Bill Maher, a well-known American comedian, satirist and religious sceptic has added this comedy-documentary to the growing number of voices challenging the rationality of religious belief. Filmed as an on-the-road journey, Maher travels across America as well as visiting Amsterdam, London, Egypt and Jerusalem.

Ridicule without Reason

The film’s title, created by combining the words ‘religious’ and ‘ridiculous’, gives a strong hint of the type of documentary this will be and provides little hope for a genuine dialogue with believers. The tone of the documentary is confirmed early on, as Maher comments, ‘I certainly, definitely believe that religion is detrimental to the progress of humanity,’ and goes on to bemoan the stupidity of people who believe ‘things they know can’t be true’. He then sets out on his mission with the words, ‘I have to find out, I have to try.’ This statement is not clarified, but it very soon becomes clear that he is not setting out to discover whether people have reasons for their beliefs; rather he wants to find out why people believe things that are obviously irrational and untrue.

It becomes obvious that Maher strongly doubts the historical existence of Jesus, but nonetheless has a high view of his character and teachings. One particular issue he raises is that of wealth and possessions. When standing outside the Vatican in Rome, he asks a Catholic priest if he thinks that, ‘A giant palace ... is anything like what Jesus had in mind’, to which he receives the unexpected reply that ‘it is obviously at odds with Jesus’s message.’

He also looks at American ‘televangelists’ who preach a message of prosperity in health and wealth, if only their viewers will send them large sums of money ‘in faith’. Maher interviews one of these preachers, a man called Jeremiah Cummings. During the interview, Maher comments on the quality of Cummings’s clothing – a very expensive suit and lizard-skin shoes, to which Cummings replies that the congregation expect a minister to be well dressed, and that Jesus ‘was not poor ... he was a well dressed man’ who wore ‘fine linen’. When Cummings remarks that ‘money comes, money happens’, Maher responds sharply that ‘money happens for you, because they’re giving it up to you. You’re not giving it up to them!’ This shameless exploitation of people for financial gain deserves condemnation, but Maher then goes on to make a rather shocking and inappropriate link. During their interview, Cummings mentions some advice he gave to a young man who was ‘going crazy over a woman’ to the point of wanting to commit suicide. Cummings says he told him to ‘turn that passion to God and then see what happens’; words that are immediately followed by footage of a car-bomb exploding somewhere in the Middle East! It is hard to see the logic in this as, although there are religiously motivated bombings in some countries, they are in no way linked to American televangelists or indeed to Christianity at all. Such underhand tactics – it was obviously done without Cummings’s permission – succeed only in undermining Maher’s claim to rationality.

Early on in the film, Maher visits a ‘trucker’s chapel’ in North Carolina, to question them about their beliefs – a rather bizarre choice for interviewing; only one incident is worth much comment. As Maher’s challenges come out, one of the truckers speaks of his personal experience of coming to Christianity. He says that for his whole life he had been involved in Satanism, was a Satanist priest for six years, and his life was taken up with ‘being addicted to drugs, running prostitutes and women and everything that goes with that.’ He then adds, ‘I gave all that up when I got saved.’ This immediately cuts away to Bill in the car afterwards commenting, ‘the guy says, “Yeah, I used to do drugs, I used to have women,” and I’m thinking, “Your problem was?”’ Maher shows no appreciation for the complete turnaround this man experienced in his life because of his Christian faith; he chooses to ridicule him instead.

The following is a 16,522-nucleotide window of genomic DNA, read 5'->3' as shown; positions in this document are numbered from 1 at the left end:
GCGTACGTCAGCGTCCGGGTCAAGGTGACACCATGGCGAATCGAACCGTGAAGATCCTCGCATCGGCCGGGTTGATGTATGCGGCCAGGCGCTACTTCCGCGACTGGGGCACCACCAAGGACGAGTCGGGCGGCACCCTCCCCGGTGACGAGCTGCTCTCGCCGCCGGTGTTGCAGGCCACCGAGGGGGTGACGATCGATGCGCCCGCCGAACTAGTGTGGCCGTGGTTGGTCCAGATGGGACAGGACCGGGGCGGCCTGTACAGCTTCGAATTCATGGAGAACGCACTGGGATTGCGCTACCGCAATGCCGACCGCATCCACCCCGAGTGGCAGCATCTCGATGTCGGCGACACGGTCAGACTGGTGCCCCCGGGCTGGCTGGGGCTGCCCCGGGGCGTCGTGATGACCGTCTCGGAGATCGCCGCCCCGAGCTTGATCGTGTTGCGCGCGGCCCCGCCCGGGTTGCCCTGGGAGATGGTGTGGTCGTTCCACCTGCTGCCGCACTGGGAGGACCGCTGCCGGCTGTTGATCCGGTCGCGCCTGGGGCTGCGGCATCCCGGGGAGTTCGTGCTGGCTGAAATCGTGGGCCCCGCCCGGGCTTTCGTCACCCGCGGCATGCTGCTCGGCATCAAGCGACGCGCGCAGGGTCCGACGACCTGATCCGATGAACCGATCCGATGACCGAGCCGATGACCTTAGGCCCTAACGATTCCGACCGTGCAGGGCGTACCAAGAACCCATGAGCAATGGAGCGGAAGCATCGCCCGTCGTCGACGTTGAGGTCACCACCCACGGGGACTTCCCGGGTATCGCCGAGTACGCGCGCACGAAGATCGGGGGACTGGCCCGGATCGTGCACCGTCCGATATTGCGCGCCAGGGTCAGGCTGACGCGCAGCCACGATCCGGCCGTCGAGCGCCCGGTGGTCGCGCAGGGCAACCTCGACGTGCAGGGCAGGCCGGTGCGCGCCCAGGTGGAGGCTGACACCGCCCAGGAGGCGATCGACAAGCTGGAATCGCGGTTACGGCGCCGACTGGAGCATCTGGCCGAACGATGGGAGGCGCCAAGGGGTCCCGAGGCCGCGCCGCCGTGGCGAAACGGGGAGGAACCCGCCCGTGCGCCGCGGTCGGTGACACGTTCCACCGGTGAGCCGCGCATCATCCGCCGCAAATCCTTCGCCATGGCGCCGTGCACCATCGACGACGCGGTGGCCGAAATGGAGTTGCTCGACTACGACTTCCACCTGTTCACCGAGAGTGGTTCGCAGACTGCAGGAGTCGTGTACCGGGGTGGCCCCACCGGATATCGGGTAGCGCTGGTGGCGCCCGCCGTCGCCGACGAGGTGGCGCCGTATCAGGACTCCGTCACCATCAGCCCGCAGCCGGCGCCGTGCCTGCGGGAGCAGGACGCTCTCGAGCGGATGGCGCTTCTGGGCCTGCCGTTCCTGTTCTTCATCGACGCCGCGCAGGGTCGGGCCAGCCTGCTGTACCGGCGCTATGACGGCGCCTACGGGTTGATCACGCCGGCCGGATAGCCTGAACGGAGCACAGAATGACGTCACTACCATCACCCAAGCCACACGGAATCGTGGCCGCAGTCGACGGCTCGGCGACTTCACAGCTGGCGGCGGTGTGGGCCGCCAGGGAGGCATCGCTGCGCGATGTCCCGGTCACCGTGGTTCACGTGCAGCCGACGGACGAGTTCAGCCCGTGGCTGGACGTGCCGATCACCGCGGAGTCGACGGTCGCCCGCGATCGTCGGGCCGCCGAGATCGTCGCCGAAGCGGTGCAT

Maher also falls into the trap of seeking out the people with unorthodox or controversial views, rather than those who would argue for the rationality of Christianity from a historical, philosophical and moral point of view. One example is his interview with Jose Luis de Jesus Miranda, who believes that he is Jesus Christ. He apparently came to this conclusion after two angels informed him of his identity. What is odd is that although he claims to be Jesus, he denies a great deal of the teaching found in the gospels. He is shocked at the suggestion that hell is real, and claims there is no such thing as sin. This is a stark contrast to the views of the biblical Jesus, and is hardly worth devoting screen time to. Interludes such as this seem to be a result of Maher’s irrepressible comedic urge taking control of the direction of his documentary.

[Maher] has a wealth of important questions, but doesn’t seek the right people for the answers

Maher has some excellent searching questions, such as, ‘Are you ever worried by things that are in Christianity that are not in the Bible?’ This is a key question for anyone looking at where the basis of the Christian faith is found: is it in the Bible, or is it based on human traditions? Maher perhaps unconsciously echoes the words of Jesus as he challenged the religious teachers of the Jews saying: ‘they teach man-made ideas as commands from God’ (Matthew 15:9). However, although Maher has many good questions, he seems to have no idea whom he should seek the answers from, often interviewing laymen or people with no expertise in the area he is asking about. For instance, he interviews Dr Francis Collins, whom Maher calls a ‘brilliant, brilliant scientist’. Collins is the Head of the Human Genome Project, and yet also an evangelical Christian – clearly an impossible idea to Maher’s mind. Unfortunately, almost the entirety of the interview consists of questions on the historical reliability of the gospels, rather than the issue of whether there is an inherent conflict between science and religion. Collins is understandably left rather out of his depth trying to answer questions on historical documents, when his area of expertise is in science.